The spring inverted pendulum model with an extended trunk (TSLIP) is widely used to investigate the postural stability in bipedal locomotion [1, 2]. The challenge of the model is to define a hip torque that generates feasible gait patterns while stabilizing the floating trunk. The virtual point (VP) method is proposed as a simplified solution, where the hip torque is coupled to the passive compliant leg force via a virtual point. This geometric coupling is based on the assumption that the instantaneous ground reaction forces of the stance phase (GRF) intersect at a single virtual point.
Bioinspiration & Biomimetics, 15(3), March 2020 (article)
Bipedal animals have diverse morphologies and advanced locomotion abilities. Terrestrial birds, in particular, display agile, efficient, and robust running motion, in which they exploit the interplay between the body segment masses and moment of inertias. On the other hand, most legged robots are not able to generate such versatile and energy-efficient motion and often disregard trunk movements as a means to enhance their locomotion capabilities. Recent research investigated how trunk motions affect the gait characteristics of humans, but there is a lack of analysis across different bipedal morphologies. To address this issue, we analyze avian running based on a spring-loaded inverted pendulum model with a pronograde (horizontal) trunk. We use a virtual point based control scheme and modify the alignment of the ground reaction forces to assess how our control strategy influences the trunk pitch oscillations and energetics of the locomotion. We derive three potential key strategies to leverage trunk pitch motions that minimize either the energy fluctuations of the center of mass or the work performed by the hip and leg. We suggest how these strategies could be used in legged robotics.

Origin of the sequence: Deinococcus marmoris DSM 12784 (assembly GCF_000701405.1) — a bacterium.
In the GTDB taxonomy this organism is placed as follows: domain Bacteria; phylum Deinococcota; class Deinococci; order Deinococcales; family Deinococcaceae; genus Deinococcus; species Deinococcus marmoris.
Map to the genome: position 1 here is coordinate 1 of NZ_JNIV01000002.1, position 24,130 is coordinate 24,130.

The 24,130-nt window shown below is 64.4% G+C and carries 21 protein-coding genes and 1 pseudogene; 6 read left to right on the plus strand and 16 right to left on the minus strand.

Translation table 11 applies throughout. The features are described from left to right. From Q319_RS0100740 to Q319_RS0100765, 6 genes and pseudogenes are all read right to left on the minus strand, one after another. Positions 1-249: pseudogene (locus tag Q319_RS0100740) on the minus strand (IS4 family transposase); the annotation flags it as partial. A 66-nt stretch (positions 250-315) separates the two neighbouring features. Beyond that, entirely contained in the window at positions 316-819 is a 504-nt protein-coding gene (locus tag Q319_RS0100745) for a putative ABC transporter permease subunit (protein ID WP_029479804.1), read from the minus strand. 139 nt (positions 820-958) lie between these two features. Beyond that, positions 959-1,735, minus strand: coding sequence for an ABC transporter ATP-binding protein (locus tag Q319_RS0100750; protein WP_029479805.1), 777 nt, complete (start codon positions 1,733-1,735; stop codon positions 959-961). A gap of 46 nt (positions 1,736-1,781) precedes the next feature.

Oezge Drama, , Johanna Vielemeyer, , Alexander Badri-Spröwitz, , Müller, R.
2020 (article) In revision
Postural stability is one of the most crucial elements in bipedal
locomotion. Bipeds are dynamically unstable and need to maintain their
trunk upright against the rotations induced by the ground reaction forces
(GRFs), especially when running. Gait studies report that the GRF vectors
focus around a virtual point above the center of mass (VPA), while the trunk
moves forward in pitch axis during the stance phase of human running.
However, a recent simulation study suggests that a virtual point below the
center of mass (VPB) might be present in human running, since a VPA
yields backward trunk rotation during the stance phase. In this work, we
perform a gait analysis to investigate the existence and location of the
VP in human running at 5 m s−1, and support our findings numerically
using the spring-loaded inverted pendulum model with a trunk (TSLIP).
We extend our analysis to include perturbations in terrain height (visible
and camouflaged), and investigate the response of the VP mechanism
to step-down perturbations both experimentally and numerically. Our
experimental results show that the human running gait displays a VPB
of ≈ −30 cm and a forward trunk motion during the stance phase. The
camouflaged step-down perturbations affect the location of the VPB. Our
simulation results suggest that the VPB is able to encounter the step-down
perturbations and bring the system back to its initial equilibrium state.
Impact of trunk orientation for dynamic bipedal locomotion
My research revolves around investigating the functional demands of bipedal running, with focus on stabilizing trunk orientation. When we think about postural stability, there are two critical questions we need to answer: What are the necessary and sufficient conditions to achieve and maintain trunk stability?
I am concentrating on how morphology affects control strategies in achieving trunk stability. In particular, I denote the trunk pitch as the predominant morphology parameter and explore the requirements it imposes on a chosen control strategy.
To analyze this, I use a spring loaded inverted pendulum model extended with a rigid trunk, which is actuated by a hip motor. The challenge for the controller design here is to have a single hip actuator to achieve two coupled tasks of moving the legs to generate motion and stabilizing the trunk. I enforce orthograde and pronograde postures and aim to identify the effect of these trunk orientations on the hip torque and ground reaction profiles for different control strategies.
Our goal is to understand the principles of Perception, Action and Learning in autonomous systems that successfully interact with complex environments and to use this understanding to design future systems